There's No Place Like Home for Sex Education: 6th Grade
This Too Shall Pass
You don't get it. You pride yourself on the relative ease with which you've discussed sexual issues with your child in the past: answering questions honestly; initiating conversation; creating an environment in which sexuality is viewed as a special and positive aspect of ourselves.
What happened? Suddenly, your 6th grader has decided the topic is off limits. S/he's appalled (embarrassed, disgusted, nervous … take your pick …) whenever the subject comes up. That's just what you've been trying to prevent … why you've worked so hard to communicate. And it's come to this? So you wonder, "What did I do wrong?"
Nothing. You have a typical 6th grader. As 6th graders go, sex is gross, embarrassing, stupid, funny, or all of the above. B.P. (Before Puberty), things were different: sexuality was neat to talk about with the folks; the issues were matter of fact, non-threatening, and your child was an interested bystander.
D.P. (During Puberty), sexuality becomes terribly personal! Bodies blossom, fantasies and strange new urges arise; simmering concerns about what's normal result in considerable uneasiness; many 6th graders know of someone—a friend or classmate—who is actually experimenting with sexual activity (Yes! Unfortunately some children become involved very early!) Suddenly, sexuality is hitting too close to home, it's scary … and "I'd rather not talk about it!"
Such is a typical 11-year-old's response to the topic of sex. It's now especially important that parents muster patience, understanding, and support in order to teach children what they need to know:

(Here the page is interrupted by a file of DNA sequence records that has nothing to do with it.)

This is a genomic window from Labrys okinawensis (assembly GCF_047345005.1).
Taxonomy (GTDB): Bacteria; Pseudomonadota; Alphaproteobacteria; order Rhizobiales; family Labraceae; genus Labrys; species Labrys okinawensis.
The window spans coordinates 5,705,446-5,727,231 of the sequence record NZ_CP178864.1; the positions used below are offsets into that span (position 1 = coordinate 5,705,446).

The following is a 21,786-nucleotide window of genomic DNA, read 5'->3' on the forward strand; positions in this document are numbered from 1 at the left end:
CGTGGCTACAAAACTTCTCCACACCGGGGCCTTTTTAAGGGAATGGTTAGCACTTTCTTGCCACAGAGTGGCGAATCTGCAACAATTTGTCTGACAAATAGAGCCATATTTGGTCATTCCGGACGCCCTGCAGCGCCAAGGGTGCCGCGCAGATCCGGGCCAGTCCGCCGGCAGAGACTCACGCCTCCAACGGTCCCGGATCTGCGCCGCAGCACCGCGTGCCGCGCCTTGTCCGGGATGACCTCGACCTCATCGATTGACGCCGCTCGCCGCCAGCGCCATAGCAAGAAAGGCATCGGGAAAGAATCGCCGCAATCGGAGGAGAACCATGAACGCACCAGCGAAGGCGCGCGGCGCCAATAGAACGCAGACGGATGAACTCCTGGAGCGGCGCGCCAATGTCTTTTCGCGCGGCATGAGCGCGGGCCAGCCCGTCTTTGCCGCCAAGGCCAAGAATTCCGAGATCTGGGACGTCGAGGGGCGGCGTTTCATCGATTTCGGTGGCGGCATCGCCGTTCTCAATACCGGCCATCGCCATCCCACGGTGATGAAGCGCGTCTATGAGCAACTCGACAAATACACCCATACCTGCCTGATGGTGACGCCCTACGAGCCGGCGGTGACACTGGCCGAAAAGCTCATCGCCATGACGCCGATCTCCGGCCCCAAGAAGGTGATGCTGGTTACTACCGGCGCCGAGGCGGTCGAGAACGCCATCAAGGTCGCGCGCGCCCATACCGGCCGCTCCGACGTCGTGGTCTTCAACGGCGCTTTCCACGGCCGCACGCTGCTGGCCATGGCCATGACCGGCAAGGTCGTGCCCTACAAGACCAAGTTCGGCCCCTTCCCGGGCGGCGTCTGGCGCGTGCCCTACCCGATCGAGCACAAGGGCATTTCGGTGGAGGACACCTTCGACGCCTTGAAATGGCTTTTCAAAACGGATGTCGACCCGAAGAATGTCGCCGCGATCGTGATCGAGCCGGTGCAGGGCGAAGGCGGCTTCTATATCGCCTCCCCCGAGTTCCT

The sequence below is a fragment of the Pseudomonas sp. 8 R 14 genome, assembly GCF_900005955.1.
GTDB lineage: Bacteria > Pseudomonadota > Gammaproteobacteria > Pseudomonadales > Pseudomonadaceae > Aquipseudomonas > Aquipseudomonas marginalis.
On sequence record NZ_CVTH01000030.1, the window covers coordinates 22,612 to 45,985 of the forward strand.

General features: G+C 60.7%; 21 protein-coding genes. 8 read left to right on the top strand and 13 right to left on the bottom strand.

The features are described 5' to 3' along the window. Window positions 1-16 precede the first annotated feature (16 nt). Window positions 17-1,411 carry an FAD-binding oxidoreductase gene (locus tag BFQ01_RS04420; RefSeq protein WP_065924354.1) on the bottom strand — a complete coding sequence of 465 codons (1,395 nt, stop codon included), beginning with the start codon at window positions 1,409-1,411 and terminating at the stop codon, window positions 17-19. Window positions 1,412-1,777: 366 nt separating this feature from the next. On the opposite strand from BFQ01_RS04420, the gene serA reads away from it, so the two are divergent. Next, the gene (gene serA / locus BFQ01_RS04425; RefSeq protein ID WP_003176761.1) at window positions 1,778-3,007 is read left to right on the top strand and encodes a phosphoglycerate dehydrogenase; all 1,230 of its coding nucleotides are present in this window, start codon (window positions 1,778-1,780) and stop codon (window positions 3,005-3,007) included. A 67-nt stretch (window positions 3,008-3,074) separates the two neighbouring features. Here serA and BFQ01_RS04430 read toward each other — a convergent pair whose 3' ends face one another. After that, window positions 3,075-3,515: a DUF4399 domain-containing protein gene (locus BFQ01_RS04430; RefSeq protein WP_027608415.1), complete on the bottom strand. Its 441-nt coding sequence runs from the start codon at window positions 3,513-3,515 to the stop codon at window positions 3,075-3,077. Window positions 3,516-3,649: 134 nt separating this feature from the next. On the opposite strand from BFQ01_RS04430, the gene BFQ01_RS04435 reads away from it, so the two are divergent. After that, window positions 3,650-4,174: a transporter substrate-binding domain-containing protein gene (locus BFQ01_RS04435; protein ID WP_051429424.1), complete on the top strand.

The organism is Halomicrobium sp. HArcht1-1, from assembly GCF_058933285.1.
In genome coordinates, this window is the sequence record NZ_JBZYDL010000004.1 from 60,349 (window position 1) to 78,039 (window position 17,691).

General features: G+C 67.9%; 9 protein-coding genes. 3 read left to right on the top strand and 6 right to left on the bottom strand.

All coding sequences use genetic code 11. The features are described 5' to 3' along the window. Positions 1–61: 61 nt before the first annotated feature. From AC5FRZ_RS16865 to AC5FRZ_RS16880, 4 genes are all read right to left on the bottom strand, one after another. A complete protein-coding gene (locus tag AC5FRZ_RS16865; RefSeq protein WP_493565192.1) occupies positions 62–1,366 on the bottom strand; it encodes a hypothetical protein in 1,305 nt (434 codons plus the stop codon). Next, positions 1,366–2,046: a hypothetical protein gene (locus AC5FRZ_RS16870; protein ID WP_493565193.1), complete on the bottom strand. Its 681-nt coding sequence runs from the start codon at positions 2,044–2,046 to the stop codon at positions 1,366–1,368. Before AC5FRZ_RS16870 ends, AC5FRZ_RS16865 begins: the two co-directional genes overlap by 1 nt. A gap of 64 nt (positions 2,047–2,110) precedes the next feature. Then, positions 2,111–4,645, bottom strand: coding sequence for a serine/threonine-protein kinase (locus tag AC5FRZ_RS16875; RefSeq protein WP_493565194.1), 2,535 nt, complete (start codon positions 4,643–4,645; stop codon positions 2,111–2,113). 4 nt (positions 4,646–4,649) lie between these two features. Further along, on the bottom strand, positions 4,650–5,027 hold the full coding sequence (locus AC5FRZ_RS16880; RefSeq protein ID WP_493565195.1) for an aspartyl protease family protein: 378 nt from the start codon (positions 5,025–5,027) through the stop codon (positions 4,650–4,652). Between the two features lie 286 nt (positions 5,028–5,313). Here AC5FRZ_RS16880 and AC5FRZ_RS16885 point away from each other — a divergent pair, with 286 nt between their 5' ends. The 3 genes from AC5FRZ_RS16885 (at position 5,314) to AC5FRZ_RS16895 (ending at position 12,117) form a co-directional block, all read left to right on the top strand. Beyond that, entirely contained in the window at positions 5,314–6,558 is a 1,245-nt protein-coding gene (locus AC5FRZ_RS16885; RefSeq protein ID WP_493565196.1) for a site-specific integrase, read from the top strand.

- Continue broaching the subject—keep it light, don't push. Settle for a monologue if need be … at least it's putting out your message.
- Avoid preaching. As sex becomes more of a real issue in a child's life, it's easy for parents to fall into the lecture mode. "Do this … don't do that" is likely to fall on deaf ears—spurring even more resistance to discussion. When parents truly listen to their children, encouraging them to express personal views, communication is enhanced.
- Encourage your child to examine, clarify, and discuss his own values about sexual issues. Parents hope the family values will be accepted. Be prepared to hear that some of your child's views differ from yours. Make it safe for him to disagree; help him know your love and support is not contingent on his acceptance of your views.
- Acknowledge your child's reactions … something like: "You look uncomfortable talking about this. How can we make it easier?" or "When I was young, I was so confused about sex that I had a hard time asking questions. Is that how you feel?"
- Acknowledge your own feelings, for example: "I'm frustrated that you seem to be tuning me out. I'd like to be able to talk about this together."
- Invest in some of the wonderful sexuality books written for young people. Leave them in an obvious place.
- Keep your sense of humor … and use it. This needn't be a heavy subject. Take comfort knowing that your child is moving toward A.P. (After Puberty).
Give yourself a break. Your influence on your child is a powerful one … and only one of many. Remember, you can take neither credit nor blame for the ultimate outcome. You can only give it your best effort.
Reprinted with the permission of Advocates for Youth.
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